Today’s Sunday Pope Quote comes from Pope Paul VI’s words to married couples, found in his 1968 encyclical Humanae Vitae.
Pope Paul VI: And now We turn in a special way to Our own sons and daughters, to those most of all whom God calls to serve Him in the state of marriage. While the Church does indeed hand on to her children the inviolable conditions laid down by God’s law, she is also the herald of salvation and through the sacraments she flings wide open the channels of grace through which man is made a new creature responding in charity and true freedom to the design of his Creator and Savior, experiencing too the sweetness of the yoke of Christ. [see Mt. 11:30]
In humble obedience then to her voice, let Christian husbands and wives be mindful of their vocation to the Christian life, a vocation which, deriving from their Baptism, has been confirmed anew and made more explicit by the Sacrament of Matrimony. For by this sacrament they are strengthened and, one might almost say, consecrated to the faithful fulfillment of their duties. Thus will they realize to the full their calling and bear witness as becomes them, to Christ before the world. [See GS, no. 48] For the Lord has entrusted to them the task of making visible to men and women the holiness and joy of the law which united inseparably their love for one another and the cooperation they give to God’s love, God who is the Author of human life.
We have no wish at all to pass over in silence the difficulties, at times very great, which beset the lives of Christian married couples. For them, as indeed for every one of us, “the gate is narrow and the way is hard, that leads to life.” [Mt. 7:14; see Heb. 12:11] Nevertheless it is precisely the hope of that life which, like a brightly burning torch, lights up their journey, as, strong in spirit, they strive to live “sober, upright and godly lives in this world,” [Ti 2:12] knowing for sure that “the form of this world is passing away.” [See 1 Cor 7:31]
Humanae Vitae, no. 25
About this series:
Every Sunday, the Marriage: Unique for a Reason blog will feature a short quote from either our current Holy Father, Pope Benedict XVI, or our late Holy Father, Bl. John Paul II (or occasionally another pope). These two men have given the world an immense treasury of wisdom about marriage, love, and the meaning of the human person, all of which are topics integral to the Church’s witness today. Their words are well worth reflecting on, as we have much to learn from these wise successors of St. Peter.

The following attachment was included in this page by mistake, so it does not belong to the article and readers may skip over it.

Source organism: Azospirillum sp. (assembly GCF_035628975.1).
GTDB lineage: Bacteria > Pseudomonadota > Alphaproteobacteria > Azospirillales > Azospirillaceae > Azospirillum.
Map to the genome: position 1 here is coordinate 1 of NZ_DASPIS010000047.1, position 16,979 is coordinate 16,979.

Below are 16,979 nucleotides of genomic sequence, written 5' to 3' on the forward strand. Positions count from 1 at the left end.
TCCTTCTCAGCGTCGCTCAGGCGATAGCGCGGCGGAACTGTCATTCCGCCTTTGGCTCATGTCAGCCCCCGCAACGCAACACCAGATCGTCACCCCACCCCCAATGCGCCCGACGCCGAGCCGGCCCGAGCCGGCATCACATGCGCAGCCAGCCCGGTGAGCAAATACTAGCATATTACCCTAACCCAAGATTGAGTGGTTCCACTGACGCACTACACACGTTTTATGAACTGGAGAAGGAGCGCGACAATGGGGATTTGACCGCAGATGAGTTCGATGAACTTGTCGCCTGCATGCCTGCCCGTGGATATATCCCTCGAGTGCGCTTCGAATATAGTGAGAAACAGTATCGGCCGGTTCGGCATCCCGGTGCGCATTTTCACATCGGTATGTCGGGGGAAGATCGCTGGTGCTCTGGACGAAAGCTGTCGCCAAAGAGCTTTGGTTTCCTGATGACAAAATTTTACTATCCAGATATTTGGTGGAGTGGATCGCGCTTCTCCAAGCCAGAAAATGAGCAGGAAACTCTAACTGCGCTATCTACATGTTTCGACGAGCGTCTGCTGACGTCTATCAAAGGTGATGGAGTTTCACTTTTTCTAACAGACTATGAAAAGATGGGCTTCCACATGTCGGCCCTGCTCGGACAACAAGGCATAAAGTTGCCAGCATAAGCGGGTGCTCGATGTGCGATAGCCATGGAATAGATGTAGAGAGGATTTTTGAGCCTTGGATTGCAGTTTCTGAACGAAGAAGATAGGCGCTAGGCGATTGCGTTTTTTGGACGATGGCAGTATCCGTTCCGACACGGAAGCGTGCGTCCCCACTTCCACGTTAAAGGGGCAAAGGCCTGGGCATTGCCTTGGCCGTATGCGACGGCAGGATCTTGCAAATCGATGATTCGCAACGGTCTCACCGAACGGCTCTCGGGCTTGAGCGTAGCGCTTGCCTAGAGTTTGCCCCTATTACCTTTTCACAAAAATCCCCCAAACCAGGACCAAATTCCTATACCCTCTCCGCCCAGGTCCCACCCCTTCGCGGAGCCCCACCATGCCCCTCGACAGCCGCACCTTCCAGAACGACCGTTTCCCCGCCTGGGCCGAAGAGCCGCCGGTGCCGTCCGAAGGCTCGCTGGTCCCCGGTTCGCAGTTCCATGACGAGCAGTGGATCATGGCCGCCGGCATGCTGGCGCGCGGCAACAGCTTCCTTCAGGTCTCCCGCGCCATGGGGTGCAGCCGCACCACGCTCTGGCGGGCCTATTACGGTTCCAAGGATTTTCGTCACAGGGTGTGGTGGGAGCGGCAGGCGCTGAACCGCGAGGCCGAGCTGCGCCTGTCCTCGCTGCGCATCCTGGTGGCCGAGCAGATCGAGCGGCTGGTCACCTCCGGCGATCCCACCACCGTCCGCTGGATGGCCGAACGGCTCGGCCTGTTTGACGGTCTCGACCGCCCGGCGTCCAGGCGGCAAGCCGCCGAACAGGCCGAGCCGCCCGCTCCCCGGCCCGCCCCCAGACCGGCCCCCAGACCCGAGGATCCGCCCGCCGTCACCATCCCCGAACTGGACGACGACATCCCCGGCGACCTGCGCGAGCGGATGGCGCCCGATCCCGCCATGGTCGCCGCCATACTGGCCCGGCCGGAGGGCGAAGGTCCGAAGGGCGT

February 7 through 14 is National Marriage Week, a collaborative effort to strengthen marriages and emphasize the benefits of marriage to husbands, wives, children, and society. It’s an appropriate time to think again about what makes marriage unique. What sets it apart from any other relationship on earth? In an age when many of us have experienced the wounds that come from broken marriages and families, and when unfortunate confusion about the meaning of marriage abounds, we are called to witness to a truth and a hope much deeper and much more real than we often see on TV or hear on the news. One way to assist us in this witness is to return to the basics and reflect once more on the unique, irreplaceable beauty of marriage.
Men and Women Matter: Let’s Start with the Human Person
Anthropology – the study of the human person – is an indispensable starting point for thinking about marriage. After all, marriage has to do with persons; it is a personal relationship. We must ask, “What does it mean to be a human person, as a man or as a woman?” Fundamentally, three points are important:
- Imago Dei: Human persons, male and female, are created in the image and likeness of God; every human person has inviolable dignity and worth.
- Vocation to love: Because “God is love” (see 1 John 4:8), human persons, as male and female created in God’s image, are given the vocation, and the responsibility, to love (see CCC, no. 1604 and FC, no. 11).